Despite being part of the United Kingdom, Wales has a distinct cultural identity and many residents speak both Welsh and English. The country has been continually inhabited for more than 29,000 years and modern Wales was greatly shaped by the Roman occupation which lasted over 300 years. After the collapse of Roman rule the land became divided by kingdoms. Remains of some of these medieval towns and kingdoms are scattered across the country and add to the adventure when hiking one of Wales’ great walking trails.

Beacons Way

Becons Way

Traveling east to west through Brecon Beacons National Park, the 161 km trail begins just off the B4521 road a bit south of Ysgyryd Fawr. There are many elevation changes although none are severe, and the scenery through the valleys is as amazing as the views from the hills. The path passes Craig-y-Nos Castle – a gorgeous Victorian-Gothic country house that is now a boutique hotel – before finishing at the village of Bethlehem. Two Iron Age hill forts are nearby.

In poor weather some sections of moorland can be hazardous and the trek is only recommended for experienced walkers. While it is possible to set an itinerary and book lodging ahead, the area is fun to explore and many hikers opt for a longer holiday and take extra time to enjoy the park.

Glyndwr’s Way

Glyndwr Way

Named for the Welsh prince Owain Glyndwr (seen as Owen Glendower in Henry IV, Part 1 by Shakespeare), the 217 km trail begins on the English border in Knighton and links with the historic Offa’s Dyke Path. The horseshoe-shaped trail passes through small towns and villages that are charming and delightfully Welsh.

Many sections of the trail are challenging and some hikers opt to do it a section at a time, often on the weekends. Prepared trekkers can finish the journey in about ten days, but historians will want extra time to explore the many battlefields in the region that were sites of Glyndwr’s rebellion against the English.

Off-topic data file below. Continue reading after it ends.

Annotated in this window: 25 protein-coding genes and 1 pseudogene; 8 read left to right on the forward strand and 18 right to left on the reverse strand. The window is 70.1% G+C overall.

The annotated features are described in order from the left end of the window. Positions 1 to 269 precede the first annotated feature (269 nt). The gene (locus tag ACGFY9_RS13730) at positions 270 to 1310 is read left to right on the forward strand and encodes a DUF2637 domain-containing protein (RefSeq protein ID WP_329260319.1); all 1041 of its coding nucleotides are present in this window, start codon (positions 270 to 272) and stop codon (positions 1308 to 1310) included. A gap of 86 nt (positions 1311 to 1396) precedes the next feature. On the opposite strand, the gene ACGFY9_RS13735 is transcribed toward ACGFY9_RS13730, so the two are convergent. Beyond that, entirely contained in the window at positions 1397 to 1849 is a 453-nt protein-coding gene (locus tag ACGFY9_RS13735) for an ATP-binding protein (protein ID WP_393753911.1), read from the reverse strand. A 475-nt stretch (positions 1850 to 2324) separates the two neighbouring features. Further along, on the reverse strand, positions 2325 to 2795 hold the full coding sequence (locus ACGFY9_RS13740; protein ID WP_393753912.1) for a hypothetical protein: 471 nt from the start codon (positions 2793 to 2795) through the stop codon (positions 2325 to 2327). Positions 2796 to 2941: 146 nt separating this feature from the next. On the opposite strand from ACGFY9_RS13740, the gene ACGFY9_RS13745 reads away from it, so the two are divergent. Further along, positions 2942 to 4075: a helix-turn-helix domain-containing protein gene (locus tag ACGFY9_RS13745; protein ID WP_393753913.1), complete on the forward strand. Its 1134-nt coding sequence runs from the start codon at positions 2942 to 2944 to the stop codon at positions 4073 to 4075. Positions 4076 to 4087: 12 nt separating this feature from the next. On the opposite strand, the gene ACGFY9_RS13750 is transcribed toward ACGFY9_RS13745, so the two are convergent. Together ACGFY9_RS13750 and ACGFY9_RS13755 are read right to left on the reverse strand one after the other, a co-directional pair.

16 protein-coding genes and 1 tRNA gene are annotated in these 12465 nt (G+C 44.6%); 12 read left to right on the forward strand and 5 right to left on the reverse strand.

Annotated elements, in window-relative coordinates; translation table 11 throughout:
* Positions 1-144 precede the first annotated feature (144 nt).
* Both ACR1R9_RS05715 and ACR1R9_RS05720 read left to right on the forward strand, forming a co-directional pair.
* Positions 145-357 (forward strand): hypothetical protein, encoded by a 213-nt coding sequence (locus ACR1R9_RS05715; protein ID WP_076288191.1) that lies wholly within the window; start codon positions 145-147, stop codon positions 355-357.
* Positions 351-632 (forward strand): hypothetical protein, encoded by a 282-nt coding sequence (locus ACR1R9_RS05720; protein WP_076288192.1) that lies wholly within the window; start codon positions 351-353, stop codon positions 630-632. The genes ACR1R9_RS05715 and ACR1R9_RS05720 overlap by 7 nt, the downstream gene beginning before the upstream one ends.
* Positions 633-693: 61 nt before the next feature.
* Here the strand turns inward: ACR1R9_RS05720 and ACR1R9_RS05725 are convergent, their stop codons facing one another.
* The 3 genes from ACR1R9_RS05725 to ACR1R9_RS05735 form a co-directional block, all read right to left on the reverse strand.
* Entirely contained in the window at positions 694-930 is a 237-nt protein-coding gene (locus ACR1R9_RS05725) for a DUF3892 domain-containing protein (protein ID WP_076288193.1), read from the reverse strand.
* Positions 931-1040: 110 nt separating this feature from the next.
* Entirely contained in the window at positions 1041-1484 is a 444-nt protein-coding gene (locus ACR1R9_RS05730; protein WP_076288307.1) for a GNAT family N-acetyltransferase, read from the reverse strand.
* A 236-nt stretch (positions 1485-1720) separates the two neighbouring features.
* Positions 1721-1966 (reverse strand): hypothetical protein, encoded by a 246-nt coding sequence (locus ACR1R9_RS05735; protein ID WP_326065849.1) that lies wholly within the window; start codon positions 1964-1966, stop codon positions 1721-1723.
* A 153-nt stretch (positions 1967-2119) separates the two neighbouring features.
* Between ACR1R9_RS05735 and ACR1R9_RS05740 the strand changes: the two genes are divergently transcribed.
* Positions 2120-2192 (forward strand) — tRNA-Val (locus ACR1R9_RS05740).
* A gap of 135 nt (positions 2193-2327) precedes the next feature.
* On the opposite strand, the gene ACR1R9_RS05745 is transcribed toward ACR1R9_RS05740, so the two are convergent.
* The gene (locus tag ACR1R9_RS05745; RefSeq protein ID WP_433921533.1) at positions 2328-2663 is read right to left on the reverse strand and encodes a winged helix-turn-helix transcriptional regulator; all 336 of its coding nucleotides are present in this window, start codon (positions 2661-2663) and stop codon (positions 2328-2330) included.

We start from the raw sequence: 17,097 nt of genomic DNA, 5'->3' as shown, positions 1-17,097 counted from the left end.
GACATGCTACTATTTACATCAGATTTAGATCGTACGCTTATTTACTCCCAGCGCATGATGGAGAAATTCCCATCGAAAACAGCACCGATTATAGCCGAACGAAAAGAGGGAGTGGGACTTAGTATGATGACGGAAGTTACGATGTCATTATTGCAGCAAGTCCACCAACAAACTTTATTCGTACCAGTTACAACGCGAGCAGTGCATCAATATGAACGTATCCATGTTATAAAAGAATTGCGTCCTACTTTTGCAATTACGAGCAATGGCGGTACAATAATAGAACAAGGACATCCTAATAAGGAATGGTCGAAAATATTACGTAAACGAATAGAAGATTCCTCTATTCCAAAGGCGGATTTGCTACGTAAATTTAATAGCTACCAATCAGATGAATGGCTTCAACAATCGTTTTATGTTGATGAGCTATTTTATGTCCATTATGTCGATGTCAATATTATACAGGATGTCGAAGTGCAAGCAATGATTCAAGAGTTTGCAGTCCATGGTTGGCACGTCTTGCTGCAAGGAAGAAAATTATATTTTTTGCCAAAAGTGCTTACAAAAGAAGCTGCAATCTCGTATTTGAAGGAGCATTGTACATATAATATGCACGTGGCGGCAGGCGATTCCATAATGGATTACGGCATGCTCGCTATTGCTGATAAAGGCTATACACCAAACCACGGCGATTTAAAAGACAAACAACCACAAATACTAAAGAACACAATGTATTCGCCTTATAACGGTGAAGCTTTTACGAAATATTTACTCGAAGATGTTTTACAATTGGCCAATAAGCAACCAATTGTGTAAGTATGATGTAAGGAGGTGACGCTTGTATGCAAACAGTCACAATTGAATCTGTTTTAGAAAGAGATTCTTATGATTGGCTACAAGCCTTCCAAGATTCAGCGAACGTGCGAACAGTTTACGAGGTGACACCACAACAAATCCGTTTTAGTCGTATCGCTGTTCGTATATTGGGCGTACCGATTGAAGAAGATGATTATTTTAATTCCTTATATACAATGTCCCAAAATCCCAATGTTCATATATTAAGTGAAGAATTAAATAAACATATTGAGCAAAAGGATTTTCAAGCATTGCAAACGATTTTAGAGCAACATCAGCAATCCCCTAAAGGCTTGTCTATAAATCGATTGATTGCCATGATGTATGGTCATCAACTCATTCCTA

Offa’s Dyke Path

offa's dyke path

One of the best walks in the world, the 283 km trail follows the remnants of Offa’s Dyke, an earthwork constructed in the 8th century under the orders of Mercian King Offa. The dyke runs along the border between former Mercia (Anglian) and the kingdom of Powys (Welsh). The earthwork consists of both a ditch and a raised portion and was intended to protect Mercia.

Most trekkers head north and plan for a 12 day walk to finish the route. The path crosses the Black Mountains, hills, moors and the Clwydian Range and passes near or through many small towns. Most of the path has wide-open views and the entire trail takes you from coast to coast.

Llangollen Round

It’s an exhilarating walk around the lovely vale of Llangollen that takes you through all the surrounding summits. Although many walkers opt to take three or four days to complete the loop, it’s not uncommon to see power walkers determined to travel the route in one day.

The area is peaceful and does not invite a rushed walk. Amblers can take the time to enjoy the heather that blooms in the summer and the views from the hills when the weather is clear. There is abundant wildlife in the vale and you’ll be sharing your walk with peregrine, merlin, golden plover and the occasional grouse. You can also catch a glimpse of the Pontcysylite Aqueduct that stretches 306 metres across the Dee Valley.

Three Castles Walk

Skenfrith Castle

This could be taken as an offshoot of the Offa’s Dyke Path or the 31 km route could be its own adventure. The path travels through woods and hills, passing over Graig Syfyrddin and its views of the Wesh Marches and the Forest of Dean.

The Three Castles were constructed at various times after the Norman Conquest, probably on top of earthen defenses that had been raised earlier. Skenfrith Castle is in Monmouthshire and the remains that still stand date from the early 13th century. Grosmont Castle is mostly ruins and was built over the 13th and 14th centuries. White Castle was possibly built sometime in the late 11th century and was part of a medieval manor.

Wye Valley Walk

Wye Valley

An easy stroll along the river valley, the 28km path traverses a few dramatic gorges, but mainly sticks to gentle hills. The journey is pleasant and passes through or near historic towns and medieval Tintern Abbey. Goodrich Castle and the Hereford Cathedral are also just a few steps away from the trail.

The trek is typically divided into seven days, allowing time to visit sights and enjoy the towns along the way. Begin at Chepstow Castle and allow yourself an extra day just to visit these ruins and walk the battlements.